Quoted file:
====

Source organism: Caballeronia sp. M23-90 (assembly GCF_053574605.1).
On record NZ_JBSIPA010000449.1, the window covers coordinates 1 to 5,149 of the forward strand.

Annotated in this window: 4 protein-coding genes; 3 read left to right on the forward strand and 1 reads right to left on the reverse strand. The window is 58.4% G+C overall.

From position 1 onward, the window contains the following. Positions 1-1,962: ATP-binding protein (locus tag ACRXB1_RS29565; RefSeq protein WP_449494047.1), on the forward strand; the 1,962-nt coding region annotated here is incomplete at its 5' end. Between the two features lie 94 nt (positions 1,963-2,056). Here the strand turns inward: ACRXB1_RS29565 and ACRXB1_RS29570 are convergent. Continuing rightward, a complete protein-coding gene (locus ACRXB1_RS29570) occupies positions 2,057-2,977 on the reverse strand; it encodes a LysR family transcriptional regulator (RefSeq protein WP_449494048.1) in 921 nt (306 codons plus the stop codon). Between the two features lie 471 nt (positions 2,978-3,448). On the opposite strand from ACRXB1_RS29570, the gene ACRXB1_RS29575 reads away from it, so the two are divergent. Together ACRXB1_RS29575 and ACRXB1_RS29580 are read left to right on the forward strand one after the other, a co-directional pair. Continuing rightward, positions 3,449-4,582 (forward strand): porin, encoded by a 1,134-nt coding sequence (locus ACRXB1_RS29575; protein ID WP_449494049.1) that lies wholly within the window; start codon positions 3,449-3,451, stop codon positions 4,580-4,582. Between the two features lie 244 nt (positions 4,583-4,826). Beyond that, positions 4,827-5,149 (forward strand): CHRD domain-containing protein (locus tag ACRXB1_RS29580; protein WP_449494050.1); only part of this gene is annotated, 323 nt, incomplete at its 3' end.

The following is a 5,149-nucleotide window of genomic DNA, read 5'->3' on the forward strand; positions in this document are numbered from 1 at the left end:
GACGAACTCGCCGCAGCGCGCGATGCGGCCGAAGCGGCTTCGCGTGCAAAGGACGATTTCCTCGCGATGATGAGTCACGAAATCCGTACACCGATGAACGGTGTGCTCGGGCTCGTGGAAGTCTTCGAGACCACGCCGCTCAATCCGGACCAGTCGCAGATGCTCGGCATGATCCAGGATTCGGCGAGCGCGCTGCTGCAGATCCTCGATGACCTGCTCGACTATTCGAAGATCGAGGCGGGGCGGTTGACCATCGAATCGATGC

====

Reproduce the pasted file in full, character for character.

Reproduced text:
Source organism: Caballeronia sp. M23-90 (assembly GCF_053574605.1).
On record NZ_JBSIPA010000449.1, the window covers coordinates 1 to 5,149 of the forward strand.

Annotated in this window: 4 protein-coding genes; 3 read left to right on the forward strand and 1 reads right to left on the reverse strand. The window is 58.4% G+C overall.

From position 1 onward, the window contains the following. Positions 1-1,962: ATP-binding protein (locus tag ACRXB1_RS29565; RefSeq protein WP_449494047.1), on the forward strand; the 1,962-nt coding region annotated here is incomplete at its 5' end. Between the two features lie 94 nt (positions 1,963-2,056). Here the strand turns inward: ACRXB1_RS29565 and ACRXB1_RS29570 are convergent. Continuing rightward, a complete protein-coding gene (locus ACRXB1_RS29570) occupies positions 2,057-2,977 on the reverse strand; it encodes a LysR family transcriptional regulator (RefSeq protein WP_449494048.1) in 921 nt (306 codons plus the stop codon). Between the two features lie 471 nt (positions 2,978-3,448). On the opposite strand from ACRXB1_RS29570, the gene ACRXB1_RS29575 reads away from it, so the two are divergent. Together ACRXB1_RS29575 and ACRXB1_RS29580 are read left to right on the forward strand one after the other, a co-directional pair. Continuing rightward, positions 3,449-4,582 (forward strand): porin, encoded by a 1,134-nt coding sequence (locus ACRXB1_RS29575; protein ID WP_449494049.1) that lies wholly within the window; start codon positions 3,449-3,451, stop codon positions 4,580-4,582. Between the two features lie 244 nt (positions 4,583-4,826). Beyond that, positions 4,827-5,149 (forward strand): CHRD domain-containing protein (locus tag ACRXB1_RS29580; protein WP_449494050.1); only part of this gene is annotated, 323 nt, incomplete at its 3' end.

The following is a 5,149-nucleotide window of genomic DNA, read 5'->3' on the forward strand; positions in this document are numbered from 1 at the left end:
GACGAACTCGCCGCAGCGCGCGATGCGGCCGAAGCGGCTTCGCGTGCAAAGGACGATTTCCTCGCGATGATGAGTCACGAAATCCGTACACCGATGAACGGTGTGCTCGGGCTCGTGGAAGTCTTCGAGACCACGCCGCTCAATCCGGACCAGTCGCAGATGCTCGGCATGATCCAGGATTCGGCGAGCGCGCTGCTGCAGATCCTCGATGACCTGCTCGACTATTCGAAGATCGAGGCGGGGCGGTTGACCATCGAATCGATGC